Express Value, Avoid ‘Trigger’ Words and Include Numbers to Increase Open Rates

Emails with video indicated in the subject line generate the highest engagement rates. But only around 8% of the emails in a recent study from GetResponse contained links to videos. “For now, the best workaround is to use an image (maybe even a GIF) that looks like a video player and links to your page,” they suggest. “That way, you’ll boost your click-throughs and enhance your contacts’ experience as they’ll watch the content in their default browser or video player.”

What can we do to improve engagement and open rates of our email? Let us count some content-oriented ways here.

1. Don’t use all caps anywhere in your email or its subject line, and try to stay away from exclamation points. Using all caps in your subject line might get the recipients’ attention, but probably not in a good way. It can be annoying to people. Much better to personalize, establish relevancy, and use catchy and pleasing language. As for exclamation points, when 69% of email recipients report email as spam based solely on the subject line, you’ll want to stay away from triggers.

2. Speaking of which, avoid spam trigger words. According to CoSchedule, these trigger spam alerts: 100%. Congratulations. Don’t. Get started. Innovate. Problem. Quickest. Success. Vacation. Volunteer. “A good rule of thumb is this: If it sounds like something a used car salesman would say, it’s probably a spam trigger word. Think ‘guarantee,’ ‘no obligation’ and so on.” Instead, they encourage creativity and being informative—without giving too much away.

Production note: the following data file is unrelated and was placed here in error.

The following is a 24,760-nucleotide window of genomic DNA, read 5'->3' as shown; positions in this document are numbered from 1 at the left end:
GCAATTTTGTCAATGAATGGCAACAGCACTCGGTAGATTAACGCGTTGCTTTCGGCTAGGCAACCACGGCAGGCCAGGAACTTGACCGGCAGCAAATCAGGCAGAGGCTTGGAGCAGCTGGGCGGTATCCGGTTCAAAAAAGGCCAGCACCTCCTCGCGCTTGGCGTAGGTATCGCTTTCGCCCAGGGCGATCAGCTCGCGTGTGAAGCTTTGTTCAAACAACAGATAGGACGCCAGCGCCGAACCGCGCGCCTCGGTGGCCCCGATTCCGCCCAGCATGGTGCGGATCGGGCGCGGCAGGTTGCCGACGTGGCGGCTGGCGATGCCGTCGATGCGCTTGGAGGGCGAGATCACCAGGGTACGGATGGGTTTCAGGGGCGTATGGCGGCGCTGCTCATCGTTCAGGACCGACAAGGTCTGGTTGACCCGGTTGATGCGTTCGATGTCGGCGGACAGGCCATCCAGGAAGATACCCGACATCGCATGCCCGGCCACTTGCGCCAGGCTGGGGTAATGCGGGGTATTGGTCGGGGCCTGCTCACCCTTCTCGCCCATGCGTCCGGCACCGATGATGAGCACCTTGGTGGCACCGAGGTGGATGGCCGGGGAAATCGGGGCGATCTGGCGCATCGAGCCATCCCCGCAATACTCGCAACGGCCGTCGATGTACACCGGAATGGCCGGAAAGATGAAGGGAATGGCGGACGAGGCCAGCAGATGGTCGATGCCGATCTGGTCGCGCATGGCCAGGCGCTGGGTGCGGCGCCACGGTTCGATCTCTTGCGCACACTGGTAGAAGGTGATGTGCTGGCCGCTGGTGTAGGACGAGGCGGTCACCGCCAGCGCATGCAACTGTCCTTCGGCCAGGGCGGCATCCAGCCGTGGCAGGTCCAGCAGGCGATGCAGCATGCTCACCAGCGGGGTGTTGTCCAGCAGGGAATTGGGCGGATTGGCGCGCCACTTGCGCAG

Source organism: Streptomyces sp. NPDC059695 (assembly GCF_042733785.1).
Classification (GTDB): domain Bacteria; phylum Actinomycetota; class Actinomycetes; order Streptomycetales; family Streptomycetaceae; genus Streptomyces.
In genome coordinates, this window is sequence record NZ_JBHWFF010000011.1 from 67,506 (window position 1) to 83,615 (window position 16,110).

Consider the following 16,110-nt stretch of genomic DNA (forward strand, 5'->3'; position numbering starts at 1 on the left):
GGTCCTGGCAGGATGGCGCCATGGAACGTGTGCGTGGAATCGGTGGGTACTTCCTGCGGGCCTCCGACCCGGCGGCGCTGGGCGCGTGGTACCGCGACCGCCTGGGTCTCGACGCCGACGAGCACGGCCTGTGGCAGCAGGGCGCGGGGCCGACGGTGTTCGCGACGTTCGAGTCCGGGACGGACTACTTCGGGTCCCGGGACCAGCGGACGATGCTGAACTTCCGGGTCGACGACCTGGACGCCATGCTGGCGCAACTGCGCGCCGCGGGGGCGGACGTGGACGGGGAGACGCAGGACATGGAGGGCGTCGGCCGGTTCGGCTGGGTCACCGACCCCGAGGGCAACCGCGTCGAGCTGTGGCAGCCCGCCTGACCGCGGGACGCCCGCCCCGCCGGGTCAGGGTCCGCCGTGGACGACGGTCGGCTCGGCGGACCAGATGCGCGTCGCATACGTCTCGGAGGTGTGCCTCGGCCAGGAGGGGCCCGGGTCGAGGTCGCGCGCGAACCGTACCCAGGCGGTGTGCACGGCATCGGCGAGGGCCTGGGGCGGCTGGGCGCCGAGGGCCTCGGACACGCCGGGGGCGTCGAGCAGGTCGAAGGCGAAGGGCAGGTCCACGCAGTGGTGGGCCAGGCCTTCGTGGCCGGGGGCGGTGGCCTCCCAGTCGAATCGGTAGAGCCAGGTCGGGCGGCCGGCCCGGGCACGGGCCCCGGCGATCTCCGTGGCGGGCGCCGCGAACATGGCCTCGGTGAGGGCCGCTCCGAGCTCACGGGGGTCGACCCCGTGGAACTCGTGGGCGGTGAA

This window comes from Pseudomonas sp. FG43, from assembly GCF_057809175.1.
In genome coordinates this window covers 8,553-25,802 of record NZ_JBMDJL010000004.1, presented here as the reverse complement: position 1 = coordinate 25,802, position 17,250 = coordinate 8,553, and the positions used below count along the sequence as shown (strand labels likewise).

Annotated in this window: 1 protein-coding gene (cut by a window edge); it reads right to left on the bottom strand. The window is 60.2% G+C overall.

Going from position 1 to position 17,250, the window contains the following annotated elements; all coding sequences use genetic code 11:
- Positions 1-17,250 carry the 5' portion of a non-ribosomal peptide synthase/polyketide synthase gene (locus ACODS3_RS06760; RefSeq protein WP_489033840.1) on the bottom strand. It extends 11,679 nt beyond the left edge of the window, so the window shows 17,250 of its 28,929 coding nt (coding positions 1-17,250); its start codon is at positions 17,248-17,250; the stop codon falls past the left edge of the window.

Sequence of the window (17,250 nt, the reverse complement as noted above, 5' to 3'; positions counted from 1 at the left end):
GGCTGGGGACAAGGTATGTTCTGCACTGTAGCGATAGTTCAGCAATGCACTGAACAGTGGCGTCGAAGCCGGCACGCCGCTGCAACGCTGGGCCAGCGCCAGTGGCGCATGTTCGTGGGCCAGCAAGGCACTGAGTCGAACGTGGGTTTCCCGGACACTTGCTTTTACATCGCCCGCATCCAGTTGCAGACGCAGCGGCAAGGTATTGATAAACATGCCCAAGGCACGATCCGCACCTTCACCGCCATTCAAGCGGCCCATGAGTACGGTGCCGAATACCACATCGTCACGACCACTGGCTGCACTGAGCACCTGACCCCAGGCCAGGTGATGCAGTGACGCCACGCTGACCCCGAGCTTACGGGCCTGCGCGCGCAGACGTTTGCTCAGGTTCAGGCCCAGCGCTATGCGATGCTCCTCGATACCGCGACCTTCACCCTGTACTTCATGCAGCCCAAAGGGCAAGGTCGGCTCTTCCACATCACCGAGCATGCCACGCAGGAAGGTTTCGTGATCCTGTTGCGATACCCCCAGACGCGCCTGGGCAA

3. “Free” is back in again. For what works well, a recent GetResponse survey revealed that the top words for inducing opens in a subject line are “pdf,” “newsletter” and “ebook.” “If you’re promoting a piece of content or a valuable resource, you’re probably better off if you mention it in the subject line.” For click-to-open rates, “infographic” scored huge at 35.1%—very easy to digest—followed by newsletter at 31.4%. “Sale” and “free” also fared well—the latter drawing this comment: “This phrase, previously believed to cause deliverability issues, seems to work well for quite a few marketers… People still enjoy receiving free things.” Amen.

4. Include a number in your subject line. A recent study looking at 115 million emails surmised that email open and reply rates go up when there’s a number in the subject line. “Numbers and data get your emails noticed, demonstrate a clear and straightforward message about your offer, and set the right expectations for your readers, helping draw them in.” Some I’m seeing today: Last Chance to Save 25% on Mediabistro’s Online Career Workshops; 9 Ways to Avoid the Summer Media Sales Slump; 7 Productivity Hacks to Help You Work Smarter in 2021.

5. Keep your email subject lines relatively short. Here, as is often the case, it’s best to know your audience. If the majority are opening your emails on their phone, then go short. iPhones show about 35-38 characters in portrait mode, and Galaxy phones show roughly 33 characters in portrait mode. “Subject lines that are 17-24 characters long are most likely to boost your email open rates.” That can really feel short sometimes. The main lesson in that is to be direct. Language cuteness has its place, but subject lines need to make an immediate impact.

6. Utilize preheader text to boost subject line open rates. Preheaders summarize the content in your email for added explanation and enticement. Your readers gets an opportunity to preview the email, even while it sits unopened in their inbox. I just started doing this for another newsletter I send out. When done right, the subject line and the preheader complement each other. One example: “Innovative event ideas – Coffee mugs for speakers, drive-in meetings and year-round platforms highlight new twists for the virtual age.”

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